April 17, 1989
BOBBIE THOMAS, PLAINTIFF-APPELLANT
UNIQUE FOOD EQUIPMENT, INC., D/B/A HOLLYMATIC SALES AND SERVICE, DEFENDANT-APPELLEE (HOLLYMATIC CORPORATION, DEFENDANT)
APPELLATE COURT OF ILLINOIS, FIRST DISTRICT, FIRST DIVISION
537 N.E.2d 1375, 182 Ill. App. 3d 278, 130 Ill. Dec. 906 1989.IL.534
Appeal from the Circuit Court of Cook County; the Hon. Dean J. Sodaro, Judge, presiding.
JUSTICE O'CONNOR delivered the opinion of the court. CAMPBELL and BUCKLEY, JJ., concur.
DECISION OF THE COURT DELIVERED BY THE HONORABLE JUDGE O'CONNOR
Plaintiff Bobbie Thomas brought an action alleging strict products liability and negligence against the manufacturer of a meat grinder, Hollymatic Corporation, not party to this appeal, and distributor Unique Food Equipment, Inc. (Unique). The strict liability claim was dismissed due to expiration of the statute of limitations. For the reasons below, we affirm.
On September 4, 1969, Thomas' employer, the Chicago board of education, purchased a meat-grinding machine from Unique. On March 30, 1984, Thomas was injured while using the machine. Thomas filed a complaint for a bill of discovery against the board of education and learned that the machine had been manufactured by Hollymatic Corporation. Thomas dismissed the school board and named Unique and Hollymatic as defendants. Subsequently, Thomas filed amended complaints alleging strict products liability and negligence against both defendants.
On March 29, 1988, the trial court dismissed the strict liability count of the fourth amended complaint pursuant to the applicable statute of limitations, section 13-213(b) of the Code of Civil Procedure (the Code) (Ill. Rev. Stat. 1987, ch. 110, par. 13-213(b)), which bars product liability actions beyond 10 years from the date of first sale to the initial user. The trial court also found substantial grounds for difference of opinion regarding the question whether section 2-621(b)(1) of the Code (Ill. Rev. Stat. 1987, ch. 110, par. 2-621(b)(1)) created a statutory exception to section 13-213(b), and certified Thomas' appeal pursuant to Supreme Court Rule 308 (107 Ill. 2d R. 308).
Section 13 -- 213(b) states:
"Subject to the provisions of subsections (c) and (d) no product liability action based on the doctrine of strict liability in tort shall be commenced except within the applicable limitations period and, in any event, within 12 years from the date of first sale, lease or delivery of possession by a seller or 10 years from the date of first sale, lease or delivery of possession to its initial user, consumer, or other non-seller, whichever period expires earlier, of any product unit that is claimed to have injured or damaged the plaintiff, unless the defendant expressly has warranted or promised the product for a longer period and the action is brought within that period." Ill. Rev. Stat. 1987, ch. 110, par. 13-213(b).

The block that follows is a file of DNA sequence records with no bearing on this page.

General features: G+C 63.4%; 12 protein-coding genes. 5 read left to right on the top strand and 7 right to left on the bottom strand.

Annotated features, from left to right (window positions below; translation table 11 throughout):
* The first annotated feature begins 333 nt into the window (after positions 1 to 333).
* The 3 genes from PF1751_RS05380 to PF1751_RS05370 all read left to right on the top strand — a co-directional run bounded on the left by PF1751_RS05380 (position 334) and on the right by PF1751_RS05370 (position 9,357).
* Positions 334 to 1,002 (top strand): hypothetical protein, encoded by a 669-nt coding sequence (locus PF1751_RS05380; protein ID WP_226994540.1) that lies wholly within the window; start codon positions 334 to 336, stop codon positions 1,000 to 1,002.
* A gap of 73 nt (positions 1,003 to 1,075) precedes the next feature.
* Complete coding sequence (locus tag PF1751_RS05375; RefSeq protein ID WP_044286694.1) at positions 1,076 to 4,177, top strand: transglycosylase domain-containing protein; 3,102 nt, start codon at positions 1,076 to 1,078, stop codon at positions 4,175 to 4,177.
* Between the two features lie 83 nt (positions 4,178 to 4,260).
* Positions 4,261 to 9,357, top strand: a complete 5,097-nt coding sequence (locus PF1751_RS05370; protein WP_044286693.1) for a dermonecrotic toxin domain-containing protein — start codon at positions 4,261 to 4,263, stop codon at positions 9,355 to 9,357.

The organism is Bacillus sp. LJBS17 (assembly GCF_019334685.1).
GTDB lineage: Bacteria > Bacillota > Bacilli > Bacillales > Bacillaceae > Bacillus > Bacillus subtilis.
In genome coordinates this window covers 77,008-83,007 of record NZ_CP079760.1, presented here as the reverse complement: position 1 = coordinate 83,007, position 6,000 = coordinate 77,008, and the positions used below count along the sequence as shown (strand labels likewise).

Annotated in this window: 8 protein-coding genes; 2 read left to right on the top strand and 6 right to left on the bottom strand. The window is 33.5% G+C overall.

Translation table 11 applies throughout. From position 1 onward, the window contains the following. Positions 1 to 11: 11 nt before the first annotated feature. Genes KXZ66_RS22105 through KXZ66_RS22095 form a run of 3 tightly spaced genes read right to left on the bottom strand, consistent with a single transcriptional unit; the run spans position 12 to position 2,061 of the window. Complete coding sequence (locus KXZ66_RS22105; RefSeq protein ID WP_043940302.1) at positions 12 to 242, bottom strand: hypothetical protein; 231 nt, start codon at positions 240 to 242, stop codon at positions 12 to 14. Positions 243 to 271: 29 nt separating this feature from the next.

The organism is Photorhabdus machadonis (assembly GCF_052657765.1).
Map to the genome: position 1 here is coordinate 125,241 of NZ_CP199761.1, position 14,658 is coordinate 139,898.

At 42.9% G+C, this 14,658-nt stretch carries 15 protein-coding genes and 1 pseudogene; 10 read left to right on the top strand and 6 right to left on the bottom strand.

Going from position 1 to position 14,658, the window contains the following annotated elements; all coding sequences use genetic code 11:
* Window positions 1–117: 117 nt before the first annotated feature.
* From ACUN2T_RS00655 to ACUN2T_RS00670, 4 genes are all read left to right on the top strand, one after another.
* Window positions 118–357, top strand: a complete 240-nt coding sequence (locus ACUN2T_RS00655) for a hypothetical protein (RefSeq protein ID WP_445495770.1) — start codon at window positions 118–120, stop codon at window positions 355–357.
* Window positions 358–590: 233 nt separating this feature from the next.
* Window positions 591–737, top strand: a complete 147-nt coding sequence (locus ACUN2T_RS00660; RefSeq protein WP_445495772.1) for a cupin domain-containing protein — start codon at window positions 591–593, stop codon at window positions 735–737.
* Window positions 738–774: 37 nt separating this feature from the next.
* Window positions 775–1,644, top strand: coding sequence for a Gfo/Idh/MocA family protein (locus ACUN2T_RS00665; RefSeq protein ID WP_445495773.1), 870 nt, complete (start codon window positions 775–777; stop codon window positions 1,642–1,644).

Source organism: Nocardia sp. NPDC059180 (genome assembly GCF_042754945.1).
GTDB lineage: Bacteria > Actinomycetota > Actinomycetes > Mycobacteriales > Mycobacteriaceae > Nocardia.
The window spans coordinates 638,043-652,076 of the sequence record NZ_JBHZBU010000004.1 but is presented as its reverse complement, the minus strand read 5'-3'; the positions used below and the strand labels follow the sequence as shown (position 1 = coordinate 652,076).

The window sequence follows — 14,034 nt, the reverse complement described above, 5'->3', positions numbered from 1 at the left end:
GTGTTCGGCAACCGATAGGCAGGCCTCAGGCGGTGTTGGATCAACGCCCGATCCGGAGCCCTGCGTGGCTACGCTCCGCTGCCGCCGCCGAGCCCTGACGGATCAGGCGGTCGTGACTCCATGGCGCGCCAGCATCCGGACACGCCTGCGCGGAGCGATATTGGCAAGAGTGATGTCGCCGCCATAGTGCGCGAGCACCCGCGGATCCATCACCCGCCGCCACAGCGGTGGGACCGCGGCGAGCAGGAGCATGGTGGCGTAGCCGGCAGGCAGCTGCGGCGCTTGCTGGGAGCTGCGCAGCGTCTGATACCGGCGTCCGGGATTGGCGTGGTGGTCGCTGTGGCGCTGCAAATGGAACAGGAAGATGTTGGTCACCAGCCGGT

Section 2 -- 621 states in relevant part:
"Product liability actions. (a) In any product liability action based in whole or in part on the doctrine of strict liability in tort commenced or maintained against a defendant or defendants other than the manufacturer, that party shall upon answering or otherwise pleading file an affidavit certifying the correct identity of the manufacturer of the product allegedly causing injury, death or damage. The commencement of a product liability action based in whole or in part on the doctrine of strict liability in tort against such defendant or defendants shall toll the applicable statute of limitation and statute of repose relative to the defendant or defendants for purposes of asserting a strict liability in tort cause of action.
(b) Once the plaintiff has filed a complaint against the manufacturer or manufacturers, and the manufacturer or manufacturers have or are required to have answered or otherwise pleaded, the court shall order the dismissal of a strict liability in tort claim against the certifying defendant or defendants, provided the certifying defendant or defendants are not within the categories set forth in subsection (c) of this Section. Due diligence shall be exercised by the certifying defendant or defendants in providing the plaintiff with the correct identity of the manufacturer or manufacturers, and due diligence shall be exercised by the plaintiff in filing an action and obtaining jurisdiction over the manufacturer or manufacturers.
The plaintiff may at any time subsequent to the dismissal move to vacate the order of dismissal and reinstate the certifying defendant or defendants, provided plaintiff can show one or more of the following:
(1) That the applicable period of statute of limitation or statute of repose bars the assertion of a strict liability in tort cause of action against the manufacturer or manufacturers of the product allegedly causing the injury, death or damage; or
(d) Nothing contained in this Section shall be construed to grant a cause of action in strict liability in tort or any other legal theory, or to affect the right of any person to seek and obtain indemnity or contribution." Ill. Rev. Stat. 1987, ch. 110, par. 2-621.
Thomas' claim arose when she was injured in 1984, 15 years after the Hollymatic machine was sold to the board of education and placed in service. Section 13 -- 213(b) therefore bars Thomas' products liability claim. But Thomas argues that section 2 -- 621(b)(1) creates an exception allowing strict products liability actions to proceed against nonmanufacturing defendants, such as Unique, where the limitations period has expired with respect to the manufacturer. We disagree.